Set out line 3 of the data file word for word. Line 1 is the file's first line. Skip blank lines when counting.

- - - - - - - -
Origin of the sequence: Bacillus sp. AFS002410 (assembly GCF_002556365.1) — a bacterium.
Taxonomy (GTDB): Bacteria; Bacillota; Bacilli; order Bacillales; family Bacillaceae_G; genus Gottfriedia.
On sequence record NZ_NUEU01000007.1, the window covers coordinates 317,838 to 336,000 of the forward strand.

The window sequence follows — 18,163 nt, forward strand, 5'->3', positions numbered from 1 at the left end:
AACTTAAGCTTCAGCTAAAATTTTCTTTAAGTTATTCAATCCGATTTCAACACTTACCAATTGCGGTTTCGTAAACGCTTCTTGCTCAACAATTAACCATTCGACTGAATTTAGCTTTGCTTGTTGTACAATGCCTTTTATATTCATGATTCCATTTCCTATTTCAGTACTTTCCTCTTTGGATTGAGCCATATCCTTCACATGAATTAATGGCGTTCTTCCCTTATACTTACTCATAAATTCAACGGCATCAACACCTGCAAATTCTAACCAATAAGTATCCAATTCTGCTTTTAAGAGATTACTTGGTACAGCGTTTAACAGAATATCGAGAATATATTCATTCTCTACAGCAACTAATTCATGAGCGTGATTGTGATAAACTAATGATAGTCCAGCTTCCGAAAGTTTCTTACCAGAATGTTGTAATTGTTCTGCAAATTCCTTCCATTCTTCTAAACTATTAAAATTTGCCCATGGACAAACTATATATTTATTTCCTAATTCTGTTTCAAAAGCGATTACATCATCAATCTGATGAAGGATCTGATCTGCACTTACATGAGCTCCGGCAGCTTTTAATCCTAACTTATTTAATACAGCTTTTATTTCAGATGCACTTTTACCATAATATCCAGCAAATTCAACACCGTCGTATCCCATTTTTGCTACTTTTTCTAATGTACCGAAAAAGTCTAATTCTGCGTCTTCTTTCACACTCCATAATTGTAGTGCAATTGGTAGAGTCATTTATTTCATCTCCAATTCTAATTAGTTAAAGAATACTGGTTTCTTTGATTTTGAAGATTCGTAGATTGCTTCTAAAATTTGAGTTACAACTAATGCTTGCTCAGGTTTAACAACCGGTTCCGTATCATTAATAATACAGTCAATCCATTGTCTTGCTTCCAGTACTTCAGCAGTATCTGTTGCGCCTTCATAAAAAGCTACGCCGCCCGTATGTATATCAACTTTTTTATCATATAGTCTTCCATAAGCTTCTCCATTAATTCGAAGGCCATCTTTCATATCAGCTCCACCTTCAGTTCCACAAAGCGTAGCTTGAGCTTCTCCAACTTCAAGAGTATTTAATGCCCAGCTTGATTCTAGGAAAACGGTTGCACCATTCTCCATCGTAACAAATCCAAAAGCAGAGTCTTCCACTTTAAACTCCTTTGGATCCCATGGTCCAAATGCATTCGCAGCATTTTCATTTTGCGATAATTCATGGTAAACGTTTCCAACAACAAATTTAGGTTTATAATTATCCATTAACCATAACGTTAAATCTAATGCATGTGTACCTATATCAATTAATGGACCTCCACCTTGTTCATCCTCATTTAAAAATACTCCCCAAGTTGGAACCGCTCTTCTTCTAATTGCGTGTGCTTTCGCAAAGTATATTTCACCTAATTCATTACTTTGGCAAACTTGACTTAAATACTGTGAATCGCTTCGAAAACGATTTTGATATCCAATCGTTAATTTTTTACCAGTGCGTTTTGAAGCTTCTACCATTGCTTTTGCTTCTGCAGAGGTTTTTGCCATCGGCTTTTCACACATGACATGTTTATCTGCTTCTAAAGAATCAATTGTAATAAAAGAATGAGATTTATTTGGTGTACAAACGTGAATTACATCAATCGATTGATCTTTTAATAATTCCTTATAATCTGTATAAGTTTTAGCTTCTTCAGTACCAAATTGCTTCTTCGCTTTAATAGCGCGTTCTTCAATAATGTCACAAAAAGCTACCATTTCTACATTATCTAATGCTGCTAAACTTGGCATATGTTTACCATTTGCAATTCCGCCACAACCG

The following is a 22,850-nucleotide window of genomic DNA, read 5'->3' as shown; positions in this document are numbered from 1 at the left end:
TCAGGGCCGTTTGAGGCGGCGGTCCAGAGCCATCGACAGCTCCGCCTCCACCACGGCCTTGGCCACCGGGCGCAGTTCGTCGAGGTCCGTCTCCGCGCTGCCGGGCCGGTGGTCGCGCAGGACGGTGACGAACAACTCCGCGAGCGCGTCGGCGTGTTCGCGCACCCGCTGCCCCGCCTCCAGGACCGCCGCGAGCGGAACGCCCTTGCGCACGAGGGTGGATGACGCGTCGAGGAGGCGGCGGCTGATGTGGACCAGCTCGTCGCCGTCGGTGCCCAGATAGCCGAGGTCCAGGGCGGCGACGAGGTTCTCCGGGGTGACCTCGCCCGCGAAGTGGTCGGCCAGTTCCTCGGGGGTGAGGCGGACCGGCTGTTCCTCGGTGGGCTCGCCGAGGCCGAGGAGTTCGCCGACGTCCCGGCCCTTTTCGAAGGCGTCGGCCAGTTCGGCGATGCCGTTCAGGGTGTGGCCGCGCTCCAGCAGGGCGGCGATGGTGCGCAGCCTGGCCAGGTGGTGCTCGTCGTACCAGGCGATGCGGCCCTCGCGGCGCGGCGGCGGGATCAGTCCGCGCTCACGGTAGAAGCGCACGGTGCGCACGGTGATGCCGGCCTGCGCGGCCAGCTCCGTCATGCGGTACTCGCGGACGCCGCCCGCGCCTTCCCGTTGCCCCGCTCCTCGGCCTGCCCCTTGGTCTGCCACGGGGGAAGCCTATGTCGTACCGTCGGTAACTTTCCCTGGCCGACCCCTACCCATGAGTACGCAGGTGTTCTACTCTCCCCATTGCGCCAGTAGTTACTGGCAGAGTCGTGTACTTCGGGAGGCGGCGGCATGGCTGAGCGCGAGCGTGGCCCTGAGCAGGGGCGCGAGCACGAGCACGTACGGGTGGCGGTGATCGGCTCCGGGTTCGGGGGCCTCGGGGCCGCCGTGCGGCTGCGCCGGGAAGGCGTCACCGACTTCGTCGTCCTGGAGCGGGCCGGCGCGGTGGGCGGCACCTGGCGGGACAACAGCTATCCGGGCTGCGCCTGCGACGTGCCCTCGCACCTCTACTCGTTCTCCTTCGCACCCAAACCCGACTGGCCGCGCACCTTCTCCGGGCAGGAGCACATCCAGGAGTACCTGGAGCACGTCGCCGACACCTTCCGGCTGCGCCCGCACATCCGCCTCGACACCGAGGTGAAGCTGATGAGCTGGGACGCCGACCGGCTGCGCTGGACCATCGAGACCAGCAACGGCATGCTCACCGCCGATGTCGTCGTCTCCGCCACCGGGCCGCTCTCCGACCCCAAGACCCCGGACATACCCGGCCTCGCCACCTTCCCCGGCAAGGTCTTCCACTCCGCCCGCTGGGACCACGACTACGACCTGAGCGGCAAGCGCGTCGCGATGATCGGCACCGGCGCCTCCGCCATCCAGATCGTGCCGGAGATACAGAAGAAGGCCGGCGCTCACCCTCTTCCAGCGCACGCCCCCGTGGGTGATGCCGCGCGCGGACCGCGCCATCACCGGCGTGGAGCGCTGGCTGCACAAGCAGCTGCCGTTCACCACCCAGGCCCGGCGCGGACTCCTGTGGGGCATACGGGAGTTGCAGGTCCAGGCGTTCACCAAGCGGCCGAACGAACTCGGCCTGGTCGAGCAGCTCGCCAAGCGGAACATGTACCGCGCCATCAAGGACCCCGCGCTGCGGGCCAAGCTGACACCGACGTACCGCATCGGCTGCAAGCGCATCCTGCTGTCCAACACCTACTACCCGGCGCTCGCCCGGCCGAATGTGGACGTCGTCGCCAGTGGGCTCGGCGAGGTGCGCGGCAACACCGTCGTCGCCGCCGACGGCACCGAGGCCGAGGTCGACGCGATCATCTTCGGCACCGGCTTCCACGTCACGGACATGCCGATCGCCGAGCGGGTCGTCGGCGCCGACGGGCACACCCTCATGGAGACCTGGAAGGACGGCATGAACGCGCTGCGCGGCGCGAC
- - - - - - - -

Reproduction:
On sequence record NZ_NUEU01000007.1, the window covers coordinates 317,838 to 336,000 of the forward strand.